After making it to the top, billionaire Steyer wants to make life tougher for Americans


STEYER’S STYLER: He’s worth more than a billion dollars, so he’s probably not concerned with higher energy costs.

By Dustin Hurst |

NEW ORLEANS — Sitting in a cavernous Mercedes-Benz Superdome in front of green builders and central planners, billionaire and climate crusader Tom Steyer denounced the pursuit of wealth once people have enough of it.

Easy enough for him to say.

Steyer, sandwiched between Maryland Democratic Gov. Martin O’Malley and author Paul Hawken at last week’s 2014 Greenbuild conference in New Orleans, told the thousands gathered on the football field that wealth isn’t his main driver in life.

“I’ve never been driven by money,” Steyer said. “I mean, it may seem funny for someone who was a businessperson for 30 years and an investor.”

For the next minute or so, Steyer pontificated on the meaning of life and the merits of pursuing healthy family relations and working toward a common good.

Debating the merits of one’s life choices at a posh green conference in one of the nation’s biggest party city’s might come easy for the billionaire, who jets around the country pushing his green agenda.

Such a discussion might not be had in homes and apartments of Americans struggling to recover after the Great Recession, everyday people who depend on low heating and fuel costs to survive. Weightier issues, like how to pay the power bill or put food on the table, might prevail.

Yet, Steyer and his climate pals like O’Malley want to make energy more expensive for ordinary Americans. For example, look no further than the Maryland governor, whose aggressive green agenda caused Marylanders’ energy bills to skyrocket.

Or, consider the job losses occurring under the federal Environmental Protection Agency’s strict power-plant regulations announced earlier this year. The United Mine Workers, who endorsed President Barack Obama in 2008 but sat out in 2012, estimates the new rules will cost more than 75,000 jobs by 2020 and 152,000 by 2035.

And those are just the direct jobs — miners, rail operators and others. Apply the economic multiplier to the losses and the results could be catastrophic, especially for states heavily dependent on coal production.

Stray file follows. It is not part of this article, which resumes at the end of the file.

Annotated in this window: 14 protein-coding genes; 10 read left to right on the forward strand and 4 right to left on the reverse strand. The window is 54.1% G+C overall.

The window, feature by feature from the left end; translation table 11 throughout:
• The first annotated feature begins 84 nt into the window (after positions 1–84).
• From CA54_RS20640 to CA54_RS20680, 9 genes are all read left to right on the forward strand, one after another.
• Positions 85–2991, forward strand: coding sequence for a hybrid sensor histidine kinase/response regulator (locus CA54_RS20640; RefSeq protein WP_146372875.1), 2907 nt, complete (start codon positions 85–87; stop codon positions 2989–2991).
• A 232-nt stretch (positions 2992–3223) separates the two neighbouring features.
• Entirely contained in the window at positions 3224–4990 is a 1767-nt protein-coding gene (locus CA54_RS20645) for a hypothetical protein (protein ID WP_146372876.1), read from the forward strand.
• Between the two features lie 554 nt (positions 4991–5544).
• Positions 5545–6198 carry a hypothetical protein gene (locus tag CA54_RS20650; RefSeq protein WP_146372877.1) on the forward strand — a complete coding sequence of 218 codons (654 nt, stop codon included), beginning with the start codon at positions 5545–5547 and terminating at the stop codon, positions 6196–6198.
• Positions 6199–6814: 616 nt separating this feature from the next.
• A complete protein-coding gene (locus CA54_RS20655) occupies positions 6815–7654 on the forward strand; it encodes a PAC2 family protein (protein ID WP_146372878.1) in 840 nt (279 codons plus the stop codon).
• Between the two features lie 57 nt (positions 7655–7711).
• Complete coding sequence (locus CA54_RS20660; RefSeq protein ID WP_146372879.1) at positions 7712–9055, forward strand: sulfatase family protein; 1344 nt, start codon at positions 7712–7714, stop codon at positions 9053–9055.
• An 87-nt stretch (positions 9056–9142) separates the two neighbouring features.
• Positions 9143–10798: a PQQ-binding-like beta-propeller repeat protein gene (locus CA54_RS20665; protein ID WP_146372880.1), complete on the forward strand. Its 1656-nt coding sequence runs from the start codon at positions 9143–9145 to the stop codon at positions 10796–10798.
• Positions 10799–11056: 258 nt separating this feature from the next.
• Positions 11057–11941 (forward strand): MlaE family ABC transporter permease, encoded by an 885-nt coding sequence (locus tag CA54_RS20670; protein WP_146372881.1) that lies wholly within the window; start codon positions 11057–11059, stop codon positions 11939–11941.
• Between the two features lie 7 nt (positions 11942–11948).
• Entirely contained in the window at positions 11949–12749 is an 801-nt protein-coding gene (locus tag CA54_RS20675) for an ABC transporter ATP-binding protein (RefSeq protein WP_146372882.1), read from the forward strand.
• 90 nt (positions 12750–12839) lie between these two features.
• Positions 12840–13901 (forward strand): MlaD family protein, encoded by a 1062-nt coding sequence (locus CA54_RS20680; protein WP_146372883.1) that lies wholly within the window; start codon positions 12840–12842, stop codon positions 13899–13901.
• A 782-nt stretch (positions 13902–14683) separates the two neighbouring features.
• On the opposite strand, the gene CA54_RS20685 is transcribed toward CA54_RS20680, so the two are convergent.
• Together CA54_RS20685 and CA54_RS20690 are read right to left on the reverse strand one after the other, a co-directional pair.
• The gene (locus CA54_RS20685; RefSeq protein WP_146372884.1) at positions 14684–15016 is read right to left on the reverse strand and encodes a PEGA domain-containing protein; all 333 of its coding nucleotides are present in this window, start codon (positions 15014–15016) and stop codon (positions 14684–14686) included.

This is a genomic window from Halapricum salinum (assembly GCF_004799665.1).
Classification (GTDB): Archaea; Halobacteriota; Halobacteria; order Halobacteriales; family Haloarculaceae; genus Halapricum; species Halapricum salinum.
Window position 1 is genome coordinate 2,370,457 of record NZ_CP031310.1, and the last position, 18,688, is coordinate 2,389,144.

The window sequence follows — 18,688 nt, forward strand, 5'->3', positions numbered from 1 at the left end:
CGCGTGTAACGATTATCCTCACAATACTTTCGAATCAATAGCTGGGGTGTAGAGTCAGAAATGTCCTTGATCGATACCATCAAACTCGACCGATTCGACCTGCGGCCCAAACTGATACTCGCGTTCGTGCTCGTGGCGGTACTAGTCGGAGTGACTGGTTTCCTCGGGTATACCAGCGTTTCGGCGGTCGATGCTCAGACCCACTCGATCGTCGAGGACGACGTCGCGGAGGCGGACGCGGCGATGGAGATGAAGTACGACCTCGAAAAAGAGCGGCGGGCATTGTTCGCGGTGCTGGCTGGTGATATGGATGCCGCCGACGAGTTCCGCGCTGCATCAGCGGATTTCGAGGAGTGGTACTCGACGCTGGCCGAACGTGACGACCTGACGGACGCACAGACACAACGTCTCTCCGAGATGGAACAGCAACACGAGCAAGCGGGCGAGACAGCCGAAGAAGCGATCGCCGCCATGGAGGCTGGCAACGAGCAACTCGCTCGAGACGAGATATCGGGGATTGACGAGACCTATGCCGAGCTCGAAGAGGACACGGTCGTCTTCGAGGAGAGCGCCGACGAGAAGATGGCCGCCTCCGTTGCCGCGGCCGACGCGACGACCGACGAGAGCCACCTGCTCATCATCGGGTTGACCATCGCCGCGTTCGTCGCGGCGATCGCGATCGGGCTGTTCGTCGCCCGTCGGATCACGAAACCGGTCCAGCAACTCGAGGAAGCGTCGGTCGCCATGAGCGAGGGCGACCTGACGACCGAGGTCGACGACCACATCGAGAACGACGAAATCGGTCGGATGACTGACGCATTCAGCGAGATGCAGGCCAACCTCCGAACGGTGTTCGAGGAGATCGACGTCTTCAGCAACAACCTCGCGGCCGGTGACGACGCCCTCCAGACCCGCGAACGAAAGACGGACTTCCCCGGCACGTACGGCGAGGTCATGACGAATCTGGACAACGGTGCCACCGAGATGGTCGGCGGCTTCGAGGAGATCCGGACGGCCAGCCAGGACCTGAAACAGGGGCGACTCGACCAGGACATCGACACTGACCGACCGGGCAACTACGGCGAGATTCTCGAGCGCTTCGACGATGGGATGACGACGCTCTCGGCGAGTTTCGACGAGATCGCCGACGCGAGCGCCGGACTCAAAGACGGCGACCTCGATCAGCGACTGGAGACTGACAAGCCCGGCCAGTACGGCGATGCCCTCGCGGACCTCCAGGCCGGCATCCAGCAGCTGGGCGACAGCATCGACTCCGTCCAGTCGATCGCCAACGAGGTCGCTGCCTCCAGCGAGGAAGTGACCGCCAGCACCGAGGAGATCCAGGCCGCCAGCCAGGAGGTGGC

The rules, union chief Cecil E. Roberts said in a prepared statement, endanger retirees who need their companies to fully fund pensions and health benefits.

“That puts hundreds of thousands more — mostly senior citizens living on already-low fixed incomes — squarely in the crosshairs of this rule,” Roberts warned.

Consider, too, the story of North Dakota and its wildly successful oil boom. While progressives and green activities focus on the mega-corporations making billions by lowering the cost of gas and making America less dependent on foreign energy, the micro level is also important.

Dan Wells was a struggling college student at the University of Idaho when he and his wife, Shannel, decided to leave school, risk everything and take a chance in the booming oil fields. Dan Wells earned his truck drivers license and is on his way to a better life.

All thanks to fossil fuels.

North Dakota’s model, hated by greenies, could be a blueprint for the rest of the nation.’s Rob Port revealed this month that the state boasts about three open jobs for every unemployed person. The state’s unemployment rate is 2.8 percent, lowest in the country.

Even more stunning was the untouched dichotomy for Steyer: While greenies want to make it tougher for Americans to get by, the billionaire made his millions investing in oil and gas.

Call that an inconvenient truth.

While at the helm of Farallon Capital, Steyer, worth an estimated $1.6 billion, invested in foreign oil and gas markets.

Here’s a short summary, courtesy of the Washington Post:

Public records filed with the Securities and Exchange Commission show that Steyer invested in fossil fuels at multiple points over the years, with Farallon buying shares of oil, coal and natural gas firms. Investments included BP and mining companies in the United States and around the world. Farallon’s second-largest holding in September 2012, a month before Steyer announced his departure, was a $220 million investment in the oil-and-gas giant Nexen.

Still, Steyer felt the need to lecture the Greenbuild crowd on seeking wealth.

“So when I see people make those decisions where I felt like they’ve lost the broader purpose in life,” Steyer said, “I don’t condemn them, but I feel sorry for them because I feel like they’re missing the most fun parts of life, the most rewarding parts of life.”